Large cabin aircraft with a range of more than 4,000 nautical miles have been the first choice for Middle Eastern buyers. However, now the focus has turned towards Asia, cabin sizes and ranges appear to be shrinking, and small to mid-size aircraft are becoming more popular with business owners.
Certification and Oversight
In the early days of aviation in the Gulf of Arabia, the British Civil Aviation Authority (CAA) rules and regulations were loosely followed. Today the Saudi Arabian General Authority of Civil Aviation and the UAE General Civil Aviation Authority both have their own Regulations. They are heavily based on the International Civil Aviation Organization’s (ICAO) Convention on International Civil Aviation – often referred to as the Chicago Convention. Both systems lean towards Air Carrier Operations, therefore the ICAO Safety Management Systems (SMS) are being phased-in for business aviation operations. The Middle East Business Aviation Association (MEBAA) is taking on an active oversight role to ensure that bizav is not held-back by a regulatory system that is better suited to the commercial airlines rather than general aviation.
The licensing requirements for maintenance engineers generally follow the British CAA system. However, licensing of approved maintenance facilities mostly follows US Federal Aviation Administration (FAA) system. In fact, the name of the Civil Aviation Regulation section that deals with these organisational approvals is known as Section 145, the same name used for the Repair Station System in the US.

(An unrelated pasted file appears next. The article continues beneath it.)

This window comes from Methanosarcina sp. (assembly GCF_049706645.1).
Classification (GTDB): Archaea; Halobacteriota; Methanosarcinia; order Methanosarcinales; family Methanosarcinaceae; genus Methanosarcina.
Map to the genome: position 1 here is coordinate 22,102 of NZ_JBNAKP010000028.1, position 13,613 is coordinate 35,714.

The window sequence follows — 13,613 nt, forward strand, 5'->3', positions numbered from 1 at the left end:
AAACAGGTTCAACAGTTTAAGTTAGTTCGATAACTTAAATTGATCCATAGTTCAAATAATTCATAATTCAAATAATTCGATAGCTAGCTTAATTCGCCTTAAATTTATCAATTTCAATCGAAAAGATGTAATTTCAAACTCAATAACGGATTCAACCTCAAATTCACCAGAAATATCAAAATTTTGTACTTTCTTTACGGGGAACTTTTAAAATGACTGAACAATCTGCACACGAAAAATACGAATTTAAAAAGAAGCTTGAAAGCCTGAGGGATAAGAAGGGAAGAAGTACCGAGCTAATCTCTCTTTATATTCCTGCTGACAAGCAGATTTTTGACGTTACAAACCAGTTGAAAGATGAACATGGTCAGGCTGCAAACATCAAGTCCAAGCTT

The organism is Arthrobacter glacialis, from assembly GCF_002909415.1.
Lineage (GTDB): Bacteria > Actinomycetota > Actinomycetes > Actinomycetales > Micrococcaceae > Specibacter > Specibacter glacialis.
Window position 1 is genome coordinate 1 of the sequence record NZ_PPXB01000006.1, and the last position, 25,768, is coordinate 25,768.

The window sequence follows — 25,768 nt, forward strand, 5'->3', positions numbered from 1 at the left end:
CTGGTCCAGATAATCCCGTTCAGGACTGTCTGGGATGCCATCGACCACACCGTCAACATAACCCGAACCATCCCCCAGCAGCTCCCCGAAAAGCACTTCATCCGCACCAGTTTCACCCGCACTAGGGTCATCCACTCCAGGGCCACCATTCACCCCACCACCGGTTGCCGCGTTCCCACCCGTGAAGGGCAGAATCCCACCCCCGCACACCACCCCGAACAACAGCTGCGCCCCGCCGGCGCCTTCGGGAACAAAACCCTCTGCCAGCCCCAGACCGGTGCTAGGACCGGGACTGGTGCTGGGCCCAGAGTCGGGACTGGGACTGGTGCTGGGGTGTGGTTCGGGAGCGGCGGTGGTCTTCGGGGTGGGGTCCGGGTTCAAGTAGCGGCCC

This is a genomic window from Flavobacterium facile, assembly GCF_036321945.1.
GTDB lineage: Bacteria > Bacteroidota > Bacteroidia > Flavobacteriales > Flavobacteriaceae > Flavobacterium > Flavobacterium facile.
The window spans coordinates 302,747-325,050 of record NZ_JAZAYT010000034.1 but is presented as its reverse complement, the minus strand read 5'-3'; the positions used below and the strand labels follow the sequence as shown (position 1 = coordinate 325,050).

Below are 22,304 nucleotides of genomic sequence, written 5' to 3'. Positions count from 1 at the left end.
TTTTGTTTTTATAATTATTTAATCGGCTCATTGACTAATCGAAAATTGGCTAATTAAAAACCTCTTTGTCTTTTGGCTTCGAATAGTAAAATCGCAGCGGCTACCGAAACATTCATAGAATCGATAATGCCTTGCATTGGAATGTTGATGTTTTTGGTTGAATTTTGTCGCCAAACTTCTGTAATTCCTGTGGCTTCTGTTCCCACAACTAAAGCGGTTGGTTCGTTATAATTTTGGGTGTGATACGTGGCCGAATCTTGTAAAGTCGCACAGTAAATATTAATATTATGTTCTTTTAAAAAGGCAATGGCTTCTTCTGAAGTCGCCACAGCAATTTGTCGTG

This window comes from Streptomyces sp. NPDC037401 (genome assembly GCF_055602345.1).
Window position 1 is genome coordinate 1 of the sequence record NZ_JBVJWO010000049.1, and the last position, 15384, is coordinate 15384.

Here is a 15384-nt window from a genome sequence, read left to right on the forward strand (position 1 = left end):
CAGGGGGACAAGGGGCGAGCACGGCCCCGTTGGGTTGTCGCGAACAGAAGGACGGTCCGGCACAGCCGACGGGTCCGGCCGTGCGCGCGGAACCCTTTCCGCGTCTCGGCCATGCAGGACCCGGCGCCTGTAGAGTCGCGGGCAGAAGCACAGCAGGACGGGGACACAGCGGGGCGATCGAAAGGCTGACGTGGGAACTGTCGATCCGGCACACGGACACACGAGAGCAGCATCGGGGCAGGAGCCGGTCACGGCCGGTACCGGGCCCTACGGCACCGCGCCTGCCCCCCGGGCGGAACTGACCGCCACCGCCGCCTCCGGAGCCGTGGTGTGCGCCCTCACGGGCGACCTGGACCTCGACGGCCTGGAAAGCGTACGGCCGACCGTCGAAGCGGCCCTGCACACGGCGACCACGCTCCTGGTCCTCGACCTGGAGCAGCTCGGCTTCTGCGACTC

To date, four manufacturers have established service centres in the region. There is an expectation that more manufacturers will follow suit, either in the Middle East or in nearby India. Another seven independent organisations that have also opened their doors as approved maintenance facilities for the growing fleet of business aircraft operating within the region.
In the US, which has a fleet of 19,166 business aircraft – the world’s largest, there are currently 4,126 FAA-certified repair stations. That is a ratio of just over 4.6 aircraft per Maintenance Repair and Overhaul (MRO) facility. With the current infrastructure in the Gulf, there is a ratio of 37 aircraft to each MRO station. The capabilities available are extremely varied, especially when it involves interior completion services.
Many Middle Eastern business aircraft operators find it easier and faster to take their aircraft offshore for maintenance, sometimes as far afield as the US, Europe or even Australia. The positioning costs to get the aircraft and its crew to the MRO facility can be enormous. But often the toll on the employees is the highest cost paid due to the length of time that they need to be away from home. Many offshore MROs use the gift of free or discounted fuel as an incentive for Middle East operators to make the long journey to their facilities. Some even offer housing, cars and other incentives to lessen the burden on the owner and crew.
Purpose-built new Boeing and Airbus are well catered for in the Middle East. However, it is the slightly smaller aircraft such as Gulfstreams, Falcons, and the ultra-long range Challengers and Globals face a transcontinental flight to get heavy maintenance and refurbishment done. It is a whole different problem for owners and operators of small- to mid-size aircraft.